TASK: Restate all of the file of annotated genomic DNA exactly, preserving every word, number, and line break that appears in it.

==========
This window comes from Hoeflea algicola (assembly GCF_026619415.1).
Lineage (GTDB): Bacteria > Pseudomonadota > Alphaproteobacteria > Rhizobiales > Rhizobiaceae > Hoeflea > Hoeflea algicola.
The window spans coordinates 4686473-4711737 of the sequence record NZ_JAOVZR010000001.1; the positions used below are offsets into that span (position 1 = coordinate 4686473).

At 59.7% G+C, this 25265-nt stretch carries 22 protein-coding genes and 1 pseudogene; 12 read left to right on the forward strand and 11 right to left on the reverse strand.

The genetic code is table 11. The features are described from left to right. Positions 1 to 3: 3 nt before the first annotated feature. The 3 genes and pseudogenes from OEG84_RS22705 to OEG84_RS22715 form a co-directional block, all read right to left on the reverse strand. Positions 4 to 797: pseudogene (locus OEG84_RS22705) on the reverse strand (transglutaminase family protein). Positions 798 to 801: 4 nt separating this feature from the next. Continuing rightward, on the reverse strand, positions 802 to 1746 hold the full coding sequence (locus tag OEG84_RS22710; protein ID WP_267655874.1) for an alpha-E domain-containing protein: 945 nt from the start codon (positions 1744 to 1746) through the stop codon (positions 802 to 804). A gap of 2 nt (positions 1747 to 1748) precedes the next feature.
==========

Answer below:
This window comes from Hoeflea algicola (assembly GCF_026619415.1).
Lineage (GTDB): Bacteria > Pseudomonadota > Alphaproteobacteria > Rhizobiales > Rhizobiaceae > Hoeflea > Hoeflea algicola.
The window spans coordinates 4686473-4711737 of the sequence record NZ_JAOVZR010000001.1; the positions used below are offsets into that span (position 1 = coordinate 4686473).

At 59.7% G+C, this 25265-nt stretch carries 22 protein-coding genes and 1 pseudogene; 12 read left to right on the forward strand and 11 right to left on the reverse strand.

The genetic code is table 11. The features are described from left to right. Positions 1 to 3: 3 nt before the first annotated feature. The 3 genes and pseudogenes from OEG84_RS22705 to OEG84_RS22715 form a co-directional block, all read right to left on the reverse strand. Positions 4 to 797: pseudogene (locus OEG84_RS22705) on the reverse strand (transglutaminase family protein). Positions 798 to 801: 4 nt separating this feature from the next. Continuing rightward, on the reverse strand, positions 802 to 1746 hold the full coding sequence (locus tag OEG84_RS22710; protein ID WP_267655874.1) for an alpha-E domain-containing protein: 945 nt from the start codon (positions 1744 to 1746) through the stop codon (positions 802 to 804). A gap of 2 nt (positions 1747 to 1748) precedes the next feature.